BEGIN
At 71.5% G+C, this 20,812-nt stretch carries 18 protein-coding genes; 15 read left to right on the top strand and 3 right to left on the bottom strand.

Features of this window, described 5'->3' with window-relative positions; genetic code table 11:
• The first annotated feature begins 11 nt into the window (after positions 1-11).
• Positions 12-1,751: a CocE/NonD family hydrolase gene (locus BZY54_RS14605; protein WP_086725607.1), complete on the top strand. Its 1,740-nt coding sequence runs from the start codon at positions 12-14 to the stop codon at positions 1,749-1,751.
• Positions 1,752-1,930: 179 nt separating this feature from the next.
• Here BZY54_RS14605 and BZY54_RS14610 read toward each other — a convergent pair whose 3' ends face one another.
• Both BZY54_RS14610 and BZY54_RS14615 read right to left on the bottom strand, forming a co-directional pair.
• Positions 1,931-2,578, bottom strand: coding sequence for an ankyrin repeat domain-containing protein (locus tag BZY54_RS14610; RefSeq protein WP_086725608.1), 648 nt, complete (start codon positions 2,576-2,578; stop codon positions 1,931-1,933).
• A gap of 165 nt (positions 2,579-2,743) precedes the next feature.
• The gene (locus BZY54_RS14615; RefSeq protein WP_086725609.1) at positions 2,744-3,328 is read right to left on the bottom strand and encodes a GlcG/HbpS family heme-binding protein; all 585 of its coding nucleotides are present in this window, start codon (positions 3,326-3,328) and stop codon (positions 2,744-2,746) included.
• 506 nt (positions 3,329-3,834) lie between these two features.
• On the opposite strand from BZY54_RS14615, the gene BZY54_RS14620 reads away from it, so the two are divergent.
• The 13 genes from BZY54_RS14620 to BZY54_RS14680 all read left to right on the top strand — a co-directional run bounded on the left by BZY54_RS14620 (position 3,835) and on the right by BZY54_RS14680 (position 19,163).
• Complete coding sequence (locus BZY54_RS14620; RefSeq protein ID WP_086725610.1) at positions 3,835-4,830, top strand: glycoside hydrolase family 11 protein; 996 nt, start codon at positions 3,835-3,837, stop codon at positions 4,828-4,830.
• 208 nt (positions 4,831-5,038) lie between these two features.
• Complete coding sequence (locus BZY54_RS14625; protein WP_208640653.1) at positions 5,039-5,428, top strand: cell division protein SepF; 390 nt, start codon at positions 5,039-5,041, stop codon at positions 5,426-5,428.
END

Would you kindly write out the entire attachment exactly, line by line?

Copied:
At 71.5% G+C, this 20,812-nt stretch carries 18 protein-coding genes; 15 read left to right on the top strand and 3 right to left on the bottom strand.

Features of this window, described 5'->3' with window-relative positions; genetic code table 11:
• The first annotated feature begins 11 nt into the window (after positions 1-11).
• Positions 12-1,751: a CocE/NonD family hydrolase gene (locus BZY54_RS14605; protein WP_086725607.1), complete on the top strand. Its 1,740-nt coding sequence runs from the start codon at positions 12-14 to the stop codon at positions 1,749-1,751.
• Positions 1,752-1,930: 179 nt separating this feature from the next.
• Here BZY54_RS14605 and BZY54_RS14610 read toward each other — a convergent pair whose 3' ends face one another.
• Both BZY54_RS14610 and BZY54_RS14615 read right to left on the bottom strand, forming a co-directional pair.
• Positions 1,931-2,578, bottom strand: coding sequence for an ankyrin repeat domain-containing protein (locus tag BZY54_RS14610; RefSeq protein WP_086725608.1), 648 nt, complete (start codon positions 2,576-2,578; stop codon positions 1,931-1,933).
• A gap of 165 nt (positions 2,579-2,743) precedes the next feature.
• The gene (locus BZY54_RS14615; RefSeq protein WP_086725609.1) at positions 2,744-3,328 is read right to left on the bottom strand and encodes a GlcG/HbpS family heme-binding protein; all 585 of its coding nucleotides are present in this window, start codon (positions 3,326-3,328) and stop codon (positions 2,744-2,746) included.
• 506 nt (positions 3,329-3,834) lie between these two features.
• On the opposite strand from BZY54_RS14615, the gene BZY54_RS14620 reads away from it, so the two are divergent.
• The 13 genes from BZY54_RS14620 to BZY54_RS14680 all read left to right on the top strand — a co-directional run bounded on the left by BZY54_RS14620 (position 3,835) and on the right by BZY54_RS14680 (position 19,163).
• Complete coding sequence (locus BZY54_RS14620; RefSeq protein ID WP_086725610.1) at positions 3,835-4,830, top strand: glycoside hydrolase family 11 protein; 996 nt, start codon at positions 3,835-3,837, stop codon at positions 4,828-4,830.
• 208 nt (positions 4,831-5,038) lie between these two features.
• Complete coding sequence (locus BZY54_RS14625; protein WP_208640653.1) at positions 5,039-5,428, top strand: cell division protein SepF; 390 nt, start codon at positions 5,039-5,041, stop codon at positions 5,426-5,428.